Letter to the Editor
an historical letter
published in Weird Tales, vol. 11, no. 2, page 282
by Indianapolis: Popular Fiction Publishing Company, 1928
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WHAT constitutes a “weird tale”? This question is answered so clearly and succinctly in a personal letter to the editor from H. P. Lovecraft, author of The Call of Cthulhu in this issue, that we can not forebear quoting him, although the letter is really an explanation of his own stories rather than a general discussion of the “weird tale.”
“All my tales are based on the fundamental premise that common human laws and interests and emotions have no validity or significance in the vast cosmos-at-large,” writes Mr. Lovecraft. “To me there is nothing but puerility in a tale in which the human form—and the local human passions and conditions and standards—are depicted as native to other worlds or other universes. To achieve the essence of real externality, whether of time or space or dimension, one must forget that such things as organic life, good and evil, love and hate, and all such local attributes of a negligible and temporary race called mankind, have any existence at all. Only the human senses and characters have human qualities. These must be handled with unsparing realism (not catchpenny romanticism), but when we cross the line to the boundless and hideous unknown—the shadow-haunted Outside—we must remember to leave our humanity and terrestrialism at the threshold.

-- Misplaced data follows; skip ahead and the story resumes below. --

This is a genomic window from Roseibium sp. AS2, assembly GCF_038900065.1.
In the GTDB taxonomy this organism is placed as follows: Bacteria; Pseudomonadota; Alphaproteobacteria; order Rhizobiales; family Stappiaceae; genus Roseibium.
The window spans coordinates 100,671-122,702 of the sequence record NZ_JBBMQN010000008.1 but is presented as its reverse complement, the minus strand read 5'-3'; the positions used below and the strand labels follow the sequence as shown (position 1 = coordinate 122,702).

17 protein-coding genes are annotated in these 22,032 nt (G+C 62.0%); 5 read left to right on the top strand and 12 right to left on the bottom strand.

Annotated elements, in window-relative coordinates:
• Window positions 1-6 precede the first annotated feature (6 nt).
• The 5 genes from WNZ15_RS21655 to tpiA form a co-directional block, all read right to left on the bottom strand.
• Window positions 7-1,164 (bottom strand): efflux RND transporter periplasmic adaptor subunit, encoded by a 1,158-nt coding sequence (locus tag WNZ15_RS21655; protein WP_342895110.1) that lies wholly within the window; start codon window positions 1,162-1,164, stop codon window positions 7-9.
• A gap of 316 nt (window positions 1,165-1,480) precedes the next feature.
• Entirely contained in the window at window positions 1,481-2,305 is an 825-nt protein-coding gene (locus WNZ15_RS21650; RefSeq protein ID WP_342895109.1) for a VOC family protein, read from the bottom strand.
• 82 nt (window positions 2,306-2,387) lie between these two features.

“If I were writing an ‘interplanetary’ tale it would deal with beings organized very differently from mundane mammalia, and obeying motives wholly alien to anything we know upon Earth—the exact degree of alienage depending, of course, on the scene of the tale; whether laid in the solar system, or the utterly unplumbed gulfs still farther out—the nameless vortices of never-dreamed-of strangeness, where form and symmetry, light and heat, even matter and energy themselves, may be unthinkably metamorphosed or totally wanting. I have merely got at the edge of this in ‘Cthulhu,’ where I have been careful to avoid terrestrialism in the few linguistic and nomenclatural specimens from Outside which I present. All very well—but will the readers stand for it? That’s all they’re likely to get from me in the future—except when I deal with definitely terrestrial scenes.”
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